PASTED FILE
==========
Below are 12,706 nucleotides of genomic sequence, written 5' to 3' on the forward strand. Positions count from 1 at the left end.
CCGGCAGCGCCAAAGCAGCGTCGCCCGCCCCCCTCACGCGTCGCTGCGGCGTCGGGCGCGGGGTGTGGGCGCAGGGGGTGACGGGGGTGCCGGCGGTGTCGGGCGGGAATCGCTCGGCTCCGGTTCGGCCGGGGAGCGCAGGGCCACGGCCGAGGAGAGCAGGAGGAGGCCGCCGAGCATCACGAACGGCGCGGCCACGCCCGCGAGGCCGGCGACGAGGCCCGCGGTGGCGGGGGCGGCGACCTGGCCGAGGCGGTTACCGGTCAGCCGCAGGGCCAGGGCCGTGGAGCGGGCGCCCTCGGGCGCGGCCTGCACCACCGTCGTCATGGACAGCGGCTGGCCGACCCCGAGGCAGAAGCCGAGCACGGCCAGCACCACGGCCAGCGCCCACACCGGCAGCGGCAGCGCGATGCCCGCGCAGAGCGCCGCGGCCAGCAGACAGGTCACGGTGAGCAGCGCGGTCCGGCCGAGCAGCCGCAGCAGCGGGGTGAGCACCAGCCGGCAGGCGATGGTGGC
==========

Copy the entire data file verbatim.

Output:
Below are 12,706 nucleotides of genomic sequence, written 5' to 3' on the forward strand. Positions count from 1 at the left end.
CCGGCAGCGCCAAAGCAGCGTCGCCCGCCCCCCTCACGCGTCGCTGCGGCGTCGGGCGCGGGGTGTGGGCGCAGGGGGTGACGGGGGTGCCGGCGGTGTCGGGCGGGAATCGCTCGGCTCCGGTTCGGCCGGGGAGCGCAGGGCCACGGCCGAGGAGAGCAGGAGGAGGCCGCCGAGCATCACGAACGGCGCGGCCACGCCCGCGAGGCCGGCGACGAGGCCCGCGGTGGCGGGGGCGGCGACCTGGCCGAGGCGGTTACCGGTCAGCCGCAGGGCCAGGGCCGTGGAGCGGGCGCCCTCGGGCGCGGCCTGCACCACCGTCGTCATGGACAGCGGCTGGCCGACCCCGAGGCAGAAGCCGAGCACGGCCAGCACCACGGCCAGCGCCCACACCGGCAGCGGCAGCGCGATGCCCGCGCAGAGCGCCGCGGCCAGCAGACAGGTCACGGTGAGCAGCGCGGTCCGGCCGAGCAGCCGCAGCAGCGGGGTGAGCACCAGCCGGCAGGCGATGGTGGC